Body mass index (BMI) and obesity have a complex relation with risk of dementia that evolves over the lifespan. Research in other domains indicates that the social experience of body weight, not just BMI, is associated with worse health outcomes. The present research uses data from the Health and Retirement Study (N = 12,053) to test whether weight discrimination is associated with increased risk of dementia over an up to 10-year follow-up independent of BMI and other relevant clinical and behavioral risk factors. Participants who reported weight discrimination had a 40% increased risk of incident dementia (Hazard Ratio = 1.40; 95% Confidence Interval = 1.12–1.74), controlling for age, sex, race, ethnicity, and education. The association between weight discrimination and incident dementia held controlling for BMI, diabetes, hypertension, depressive symptoms, smoking, physical activity, and genetic risk status. The present research indicates that the stigma associated with weight is associated with dementia risk independent from obesity. This research highlights that the detrimental effect of obesity on cognitive health in older adulthood may occur through the adverse social experience of body weight in addition to the biological consequences of excess weight.
Subscribe to Journal
Get full journal access for 1 year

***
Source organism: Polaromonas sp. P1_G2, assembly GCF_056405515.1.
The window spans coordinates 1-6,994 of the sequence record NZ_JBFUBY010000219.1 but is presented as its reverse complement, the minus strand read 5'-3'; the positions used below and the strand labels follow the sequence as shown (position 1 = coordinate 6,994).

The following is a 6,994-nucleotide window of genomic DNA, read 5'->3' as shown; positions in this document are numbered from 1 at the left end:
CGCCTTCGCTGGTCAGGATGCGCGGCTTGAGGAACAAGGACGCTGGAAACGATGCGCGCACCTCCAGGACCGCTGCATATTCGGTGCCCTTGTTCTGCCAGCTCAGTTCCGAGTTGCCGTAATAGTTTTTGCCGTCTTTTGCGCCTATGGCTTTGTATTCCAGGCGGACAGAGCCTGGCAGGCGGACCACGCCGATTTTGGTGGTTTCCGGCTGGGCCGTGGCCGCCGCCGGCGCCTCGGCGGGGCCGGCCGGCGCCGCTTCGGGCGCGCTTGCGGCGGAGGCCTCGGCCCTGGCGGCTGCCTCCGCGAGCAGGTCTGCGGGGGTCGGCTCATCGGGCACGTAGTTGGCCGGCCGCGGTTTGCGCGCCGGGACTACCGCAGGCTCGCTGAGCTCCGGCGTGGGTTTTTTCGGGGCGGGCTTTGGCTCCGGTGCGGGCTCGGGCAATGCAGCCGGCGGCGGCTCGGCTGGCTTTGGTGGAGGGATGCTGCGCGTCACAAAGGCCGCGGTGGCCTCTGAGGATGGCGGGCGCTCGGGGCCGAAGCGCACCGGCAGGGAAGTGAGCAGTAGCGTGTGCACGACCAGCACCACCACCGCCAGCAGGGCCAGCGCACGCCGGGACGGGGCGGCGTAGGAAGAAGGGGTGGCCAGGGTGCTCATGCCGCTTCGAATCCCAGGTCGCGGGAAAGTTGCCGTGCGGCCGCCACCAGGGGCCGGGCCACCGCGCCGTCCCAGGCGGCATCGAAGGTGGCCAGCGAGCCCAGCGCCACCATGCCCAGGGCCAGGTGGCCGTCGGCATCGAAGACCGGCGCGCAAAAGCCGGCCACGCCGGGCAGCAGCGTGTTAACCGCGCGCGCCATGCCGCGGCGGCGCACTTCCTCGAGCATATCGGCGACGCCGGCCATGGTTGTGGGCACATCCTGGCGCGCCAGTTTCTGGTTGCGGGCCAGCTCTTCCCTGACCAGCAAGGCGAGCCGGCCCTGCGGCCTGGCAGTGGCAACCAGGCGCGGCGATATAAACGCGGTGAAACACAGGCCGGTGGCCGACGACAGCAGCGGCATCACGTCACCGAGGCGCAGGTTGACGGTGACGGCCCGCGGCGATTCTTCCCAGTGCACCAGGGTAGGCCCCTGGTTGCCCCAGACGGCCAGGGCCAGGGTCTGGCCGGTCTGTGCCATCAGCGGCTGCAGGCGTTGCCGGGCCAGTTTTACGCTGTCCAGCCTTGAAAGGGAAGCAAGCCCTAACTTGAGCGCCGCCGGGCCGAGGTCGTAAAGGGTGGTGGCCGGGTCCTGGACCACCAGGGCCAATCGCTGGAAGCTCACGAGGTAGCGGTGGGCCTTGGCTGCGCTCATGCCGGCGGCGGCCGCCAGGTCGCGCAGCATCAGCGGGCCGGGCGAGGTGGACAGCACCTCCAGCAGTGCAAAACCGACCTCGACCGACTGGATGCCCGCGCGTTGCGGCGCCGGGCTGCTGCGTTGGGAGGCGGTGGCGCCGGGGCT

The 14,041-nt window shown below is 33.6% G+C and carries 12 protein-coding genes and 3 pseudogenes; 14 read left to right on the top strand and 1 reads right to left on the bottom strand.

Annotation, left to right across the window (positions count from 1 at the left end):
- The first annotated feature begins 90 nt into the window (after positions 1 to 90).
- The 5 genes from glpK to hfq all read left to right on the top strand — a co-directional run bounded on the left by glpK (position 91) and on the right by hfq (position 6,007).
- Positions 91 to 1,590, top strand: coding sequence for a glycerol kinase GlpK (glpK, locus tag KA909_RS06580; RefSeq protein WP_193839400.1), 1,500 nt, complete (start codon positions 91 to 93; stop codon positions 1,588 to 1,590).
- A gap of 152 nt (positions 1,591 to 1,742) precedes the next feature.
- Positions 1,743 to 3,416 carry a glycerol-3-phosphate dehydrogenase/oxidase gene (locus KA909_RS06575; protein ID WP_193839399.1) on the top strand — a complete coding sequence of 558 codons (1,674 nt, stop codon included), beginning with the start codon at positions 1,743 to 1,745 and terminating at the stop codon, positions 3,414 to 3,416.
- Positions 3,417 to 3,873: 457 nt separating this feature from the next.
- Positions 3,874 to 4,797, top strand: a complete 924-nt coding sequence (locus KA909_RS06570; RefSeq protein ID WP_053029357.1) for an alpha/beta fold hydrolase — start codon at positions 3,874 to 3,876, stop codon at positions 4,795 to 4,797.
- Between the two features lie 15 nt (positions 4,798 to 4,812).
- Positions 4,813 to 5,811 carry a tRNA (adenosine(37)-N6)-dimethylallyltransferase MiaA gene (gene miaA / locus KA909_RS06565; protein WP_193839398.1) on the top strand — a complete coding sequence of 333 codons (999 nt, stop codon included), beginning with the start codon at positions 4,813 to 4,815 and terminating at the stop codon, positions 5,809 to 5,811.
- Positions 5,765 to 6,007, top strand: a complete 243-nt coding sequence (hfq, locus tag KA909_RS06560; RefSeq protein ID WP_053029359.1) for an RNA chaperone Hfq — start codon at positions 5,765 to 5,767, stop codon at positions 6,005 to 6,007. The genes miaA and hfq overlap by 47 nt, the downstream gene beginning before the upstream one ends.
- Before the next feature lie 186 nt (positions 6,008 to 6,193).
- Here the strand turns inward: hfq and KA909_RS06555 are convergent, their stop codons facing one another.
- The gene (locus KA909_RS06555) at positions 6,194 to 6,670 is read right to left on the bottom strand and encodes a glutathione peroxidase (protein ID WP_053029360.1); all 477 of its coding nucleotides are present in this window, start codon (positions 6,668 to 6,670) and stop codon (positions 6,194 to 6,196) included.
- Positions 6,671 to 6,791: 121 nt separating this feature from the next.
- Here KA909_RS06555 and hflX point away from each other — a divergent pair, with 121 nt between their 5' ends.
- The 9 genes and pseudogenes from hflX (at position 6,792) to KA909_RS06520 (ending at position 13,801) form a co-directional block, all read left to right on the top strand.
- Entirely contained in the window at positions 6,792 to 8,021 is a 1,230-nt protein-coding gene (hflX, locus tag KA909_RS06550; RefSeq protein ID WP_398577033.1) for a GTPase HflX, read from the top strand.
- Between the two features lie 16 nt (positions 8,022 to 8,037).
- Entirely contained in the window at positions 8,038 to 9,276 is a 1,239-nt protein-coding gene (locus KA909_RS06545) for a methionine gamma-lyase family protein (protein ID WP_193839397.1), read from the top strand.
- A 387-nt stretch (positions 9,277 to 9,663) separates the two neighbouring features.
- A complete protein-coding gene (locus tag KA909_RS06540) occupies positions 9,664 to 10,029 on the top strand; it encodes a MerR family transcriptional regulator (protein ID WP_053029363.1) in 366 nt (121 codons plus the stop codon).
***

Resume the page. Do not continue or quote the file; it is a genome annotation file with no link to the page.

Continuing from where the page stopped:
only $64.42 per issue
All prices are NET prices.
VAT will be added later in the checkout.
Rent or Buy article
Get time limited or full article access on ReadCube.
All prices are NET prices.
The association remained significant if waist circumference was used instead of BMI (HR = 1.44, 95% CI = 1.12–1.84; n = 11,047 due to missing data on waist circumference).
Kivimäki M, Luukkonen R, Batty GD, Ferrie JE, Pentti J, Nyberg ST. et al. Body mass index and risk of dementia: analysis of individual-level data from 1.3 million individuals. Alzheimers Dement. 2018;14:601–9.
Qizilbash N, Gregson J, Johnson ME, Pearce N, Douglas I, Wing K, et al. BMI and risk of dementia in two million people over two decades: a retrospective cohort study. Lancet Diabetes Endocrinol. 2015;3:431–6.
Wu YK, Berry DC. Impact of weight stigma on physiological and psychological health outcomes for overweight and obese adults: a systematic review. J Adv Nurs. 2018;74:1030–42.
Sutin AR, Stephan Y, Terracciano A. Weight discrimination and risk of mortality. Psychol Sci. 2015;26:1803–11.
Crimmins EM, Kim JK, Langa KM, Weir DR. Assessment of cognition using surveys and neuropsychological assessment: the health and retirement study and the aging, demographics, and memory study. J Gerontol B Psychol Sci Soc Sci. 2011;66(Suppl 1):i162–171.
Kessler RC, Mickelson KD, Williams DR. The prevalence, distribution, and mental health correlates of perceived discrimination in the United States. J Health Soc Behav. 1999;40:208–30.
Langa KM, Larson EB, Crimmins EM, Faul JD, Levine DA, Kabeto MU, et al. A comparison of the prevalence of dementia in the United States in 2000 and 2012. JAMA Intern Med. 2017;177:51–8.
Dutton GR, Lewis TT, Durant N, Halanych J, Kiefe CI, Sidney S, et al. Perceived weight discrimination in the CARDIA study: differences by race, sex, and weight status. Obesity. 2014;22:530–6.